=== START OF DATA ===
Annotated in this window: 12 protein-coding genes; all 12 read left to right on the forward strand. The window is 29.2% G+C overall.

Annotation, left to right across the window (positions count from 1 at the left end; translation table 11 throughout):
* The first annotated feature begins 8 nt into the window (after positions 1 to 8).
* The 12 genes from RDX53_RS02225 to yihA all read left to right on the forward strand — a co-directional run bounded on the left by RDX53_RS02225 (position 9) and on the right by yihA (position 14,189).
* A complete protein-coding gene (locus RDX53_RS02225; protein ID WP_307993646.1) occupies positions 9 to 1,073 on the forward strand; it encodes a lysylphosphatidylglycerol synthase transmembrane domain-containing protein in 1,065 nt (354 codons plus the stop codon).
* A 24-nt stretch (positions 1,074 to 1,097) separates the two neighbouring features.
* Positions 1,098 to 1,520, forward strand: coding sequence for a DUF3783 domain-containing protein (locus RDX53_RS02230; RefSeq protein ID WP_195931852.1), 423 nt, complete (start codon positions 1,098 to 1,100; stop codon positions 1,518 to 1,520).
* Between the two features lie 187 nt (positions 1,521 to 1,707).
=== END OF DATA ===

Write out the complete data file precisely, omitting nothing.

Annotated in this window: 12 protein-coding genes; all 12 read left to right on the forward strand. The window is 29.2% G+C overall.

Annotation, left to right across the window (positions count from 1 at the left end; translation table 11 throughout):
* The first annotated feature begins 8 nt into the window (after positions 1 to 8).
* The 12 genes from RDX53_RS02225 to yihA all read left to right on the forward strand — a co-directional run bounded on the left by RDX53_RS02225 (position 9) and on the right by yihA (position 14,189).
* A complete protein-coding gene (locus RDX53_RS02225; protein ID WP_307993646.1) occupies positions 9 to 1,073 on the forward strand; it encodes a lysylphosphatidylglycerol synthase transmembrane domain-containing protein in 1,065 nt (354 codons plus the stop codon).
* A 24-nt stretch (positions 1,074 to 1,097) separates the two neighbouring features.
* Positions 1,098 to 1,520, forward strand: coding sequence for a DUF3783 domain-containing protein (locus RDX53_RS02230; RefSeq protein ID WP_195931852.1), 423 nt, complete (start codon positions 1,098 to 1,100; stop codon positions 1,518 to 1,520).
* Between the two features lie 187 nt (positions 1,521 to 1,707).